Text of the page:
But, as they prepared to fly out to Harare on Friday for the delayed start of their forthcoming five-match one-day series from Johannesburg, it seemed only the location of England's South African base had changed.
Things might have been different had not England agreed to a fixture schedule that was part of main World Cup hosts South Africa's attempt to involve 'black Africa' in the 2003 tournament by staging games in neighbouring Zimbabwe and Kenya.
Problems appeared inevitable.
Britain was the former colonial ruler of Zimbabwe, while the government of Prime Minister Tony Blair was a vocal the critic of Zimbabwe President Robert Mugabe's regime.
Pressure grew on England to boycott the fixture in protest at Mugabe's policies, a move the government supported while saying it had no power to impose a travel ban on the team.
Initially the England and Wales Cricket Board (ECB) insisted it would fulfil the fixture but the situation changed once the team arrived in South Africa in February last year.
It was there that then ECB chief executive Tim Lamb revealed the existence of a death-threat letter targeting England players and their families from an group calling itself the 'Sons and Daughters of Zimbabwe'.
Despite the fact that South African police and security officials said they had never heard of the group, the players, angry at being kept in the dark by their bosses, eventually decided they would not play in Zimbabwe.
The International Cricket Council (ICC) were unimpressed, fining the ECB and docking the team four points, a move that contributed to a first round exit.
In March 2003, ECB chairman David Morgan assured his Zimbabwean counterparts that this month's tour would proceed in return for their team touring in the English season later that year.
But in January this year the British press carried a leaked copy of a draft ECB report which advocated withdrawing from tours on 'moral' grounds.
The leak was a huge tactical error, angering administrators in other countries who saw the report as a crass attempt by England to prepare the ground for going back on Morgan's word.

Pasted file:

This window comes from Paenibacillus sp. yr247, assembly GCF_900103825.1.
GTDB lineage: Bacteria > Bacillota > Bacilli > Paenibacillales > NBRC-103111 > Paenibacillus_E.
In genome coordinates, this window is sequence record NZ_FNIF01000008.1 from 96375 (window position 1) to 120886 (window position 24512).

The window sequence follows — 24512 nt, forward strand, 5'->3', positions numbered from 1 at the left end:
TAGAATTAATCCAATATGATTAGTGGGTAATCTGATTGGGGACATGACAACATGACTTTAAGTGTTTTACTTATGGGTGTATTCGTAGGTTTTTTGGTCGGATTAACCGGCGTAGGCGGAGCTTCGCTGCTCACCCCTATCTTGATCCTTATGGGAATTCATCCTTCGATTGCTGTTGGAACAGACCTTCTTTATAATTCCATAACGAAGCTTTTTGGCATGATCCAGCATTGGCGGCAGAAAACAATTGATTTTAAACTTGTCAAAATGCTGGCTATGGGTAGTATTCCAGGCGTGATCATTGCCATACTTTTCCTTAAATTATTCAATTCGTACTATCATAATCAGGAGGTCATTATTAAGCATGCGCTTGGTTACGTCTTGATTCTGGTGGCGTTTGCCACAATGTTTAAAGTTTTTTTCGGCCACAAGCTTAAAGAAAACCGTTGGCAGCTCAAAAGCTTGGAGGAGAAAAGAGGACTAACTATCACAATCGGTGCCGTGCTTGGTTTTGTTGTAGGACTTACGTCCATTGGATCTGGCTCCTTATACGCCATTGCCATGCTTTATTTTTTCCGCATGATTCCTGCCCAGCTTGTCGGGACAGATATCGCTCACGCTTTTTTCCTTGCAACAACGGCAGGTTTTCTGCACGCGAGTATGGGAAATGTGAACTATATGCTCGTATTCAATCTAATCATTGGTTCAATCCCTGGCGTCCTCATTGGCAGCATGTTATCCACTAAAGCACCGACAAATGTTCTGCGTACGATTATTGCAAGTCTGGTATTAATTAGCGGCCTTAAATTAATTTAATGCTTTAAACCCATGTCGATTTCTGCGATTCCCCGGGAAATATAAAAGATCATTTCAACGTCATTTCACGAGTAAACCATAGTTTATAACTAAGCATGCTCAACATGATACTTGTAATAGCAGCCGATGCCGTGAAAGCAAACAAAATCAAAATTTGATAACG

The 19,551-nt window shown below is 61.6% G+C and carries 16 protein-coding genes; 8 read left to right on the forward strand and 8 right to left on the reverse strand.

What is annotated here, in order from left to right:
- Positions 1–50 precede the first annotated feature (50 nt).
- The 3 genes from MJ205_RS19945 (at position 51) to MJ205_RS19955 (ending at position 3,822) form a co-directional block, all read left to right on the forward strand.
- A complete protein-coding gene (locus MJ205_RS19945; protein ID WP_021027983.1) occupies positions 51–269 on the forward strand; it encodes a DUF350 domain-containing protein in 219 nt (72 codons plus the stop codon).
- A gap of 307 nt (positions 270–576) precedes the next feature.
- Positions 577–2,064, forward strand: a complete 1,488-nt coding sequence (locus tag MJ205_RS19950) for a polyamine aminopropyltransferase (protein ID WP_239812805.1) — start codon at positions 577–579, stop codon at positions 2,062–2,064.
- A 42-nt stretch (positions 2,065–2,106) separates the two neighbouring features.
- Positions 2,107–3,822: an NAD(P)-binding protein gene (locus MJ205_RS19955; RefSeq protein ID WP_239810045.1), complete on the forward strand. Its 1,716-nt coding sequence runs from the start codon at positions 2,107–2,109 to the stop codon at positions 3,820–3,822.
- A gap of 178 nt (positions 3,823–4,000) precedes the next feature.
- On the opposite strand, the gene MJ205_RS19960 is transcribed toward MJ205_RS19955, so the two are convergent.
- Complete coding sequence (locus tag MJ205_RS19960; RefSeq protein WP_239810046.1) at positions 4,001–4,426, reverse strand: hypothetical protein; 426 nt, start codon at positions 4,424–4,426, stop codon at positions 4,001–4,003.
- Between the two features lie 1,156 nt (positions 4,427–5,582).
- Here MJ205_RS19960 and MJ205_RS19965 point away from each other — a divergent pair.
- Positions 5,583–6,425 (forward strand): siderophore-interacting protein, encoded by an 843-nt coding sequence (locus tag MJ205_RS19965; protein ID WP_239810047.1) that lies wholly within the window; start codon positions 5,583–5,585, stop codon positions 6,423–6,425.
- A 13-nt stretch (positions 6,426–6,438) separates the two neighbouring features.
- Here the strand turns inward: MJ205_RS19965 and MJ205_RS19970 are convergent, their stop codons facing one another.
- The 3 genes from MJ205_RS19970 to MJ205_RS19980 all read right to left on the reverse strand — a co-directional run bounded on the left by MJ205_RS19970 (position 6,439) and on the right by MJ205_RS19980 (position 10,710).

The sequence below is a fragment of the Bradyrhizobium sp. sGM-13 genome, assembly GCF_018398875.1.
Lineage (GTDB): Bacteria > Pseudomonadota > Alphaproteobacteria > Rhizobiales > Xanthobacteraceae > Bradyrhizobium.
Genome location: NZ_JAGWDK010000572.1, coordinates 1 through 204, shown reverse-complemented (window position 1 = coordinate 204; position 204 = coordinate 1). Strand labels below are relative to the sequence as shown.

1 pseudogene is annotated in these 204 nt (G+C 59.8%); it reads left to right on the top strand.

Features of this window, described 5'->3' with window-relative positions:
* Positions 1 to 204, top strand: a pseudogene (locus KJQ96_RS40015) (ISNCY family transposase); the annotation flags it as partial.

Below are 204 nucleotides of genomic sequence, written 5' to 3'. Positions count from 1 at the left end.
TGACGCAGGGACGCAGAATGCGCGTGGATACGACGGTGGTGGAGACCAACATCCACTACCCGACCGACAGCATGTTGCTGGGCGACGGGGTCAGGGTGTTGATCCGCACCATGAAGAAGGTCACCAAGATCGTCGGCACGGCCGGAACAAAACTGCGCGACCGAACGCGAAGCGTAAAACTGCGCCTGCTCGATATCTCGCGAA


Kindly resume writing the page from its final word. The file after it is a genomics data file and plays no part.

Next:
Soon afterwards, at an executive board meeting in New Zealand in March, the ICC approved the Future Tours Programme.
It said teams could be fined a minimum two million dollars and be banned from international cricket if they pulled out of a scheduled tour. The only 'get-outs' were safety or security grounds or a direct instruction from a national government.
For ECB chiefs, who had repeatedly stressed that international cricket provided some 85-90 percent of their income, it was a terrifying, if unforeseen threat.
The selection race row which affected Zimbabwe cricket this year offered hope of escape but this ended when the ICC suspended Zimbabwe for Tests but not one-day internationals.
Now, although Friday's opening one-dayer has been postponed, the remainder of the five-match series is set to go ahead as scheduled after 13 British cricket reporters, initially refused entry to Zimbabwe, were accredited.
Whether planned or not, the controversy - with the ECB a new if unsurprisingly enthusiastic champion of press freedom - caused disruption, England only turning back from their initial flight to Harare at the airport departure gates.
At a Friday media conference in Johannesburg, ECB director of cricket John Carr warned Mugabe that "any politicisation of the tour can lead to firm and decisive action being taken".
But the series was politicised long ago while the ECB's previous conduct meant this threat was unlikely to impress Mugabe or a cynical cricket world.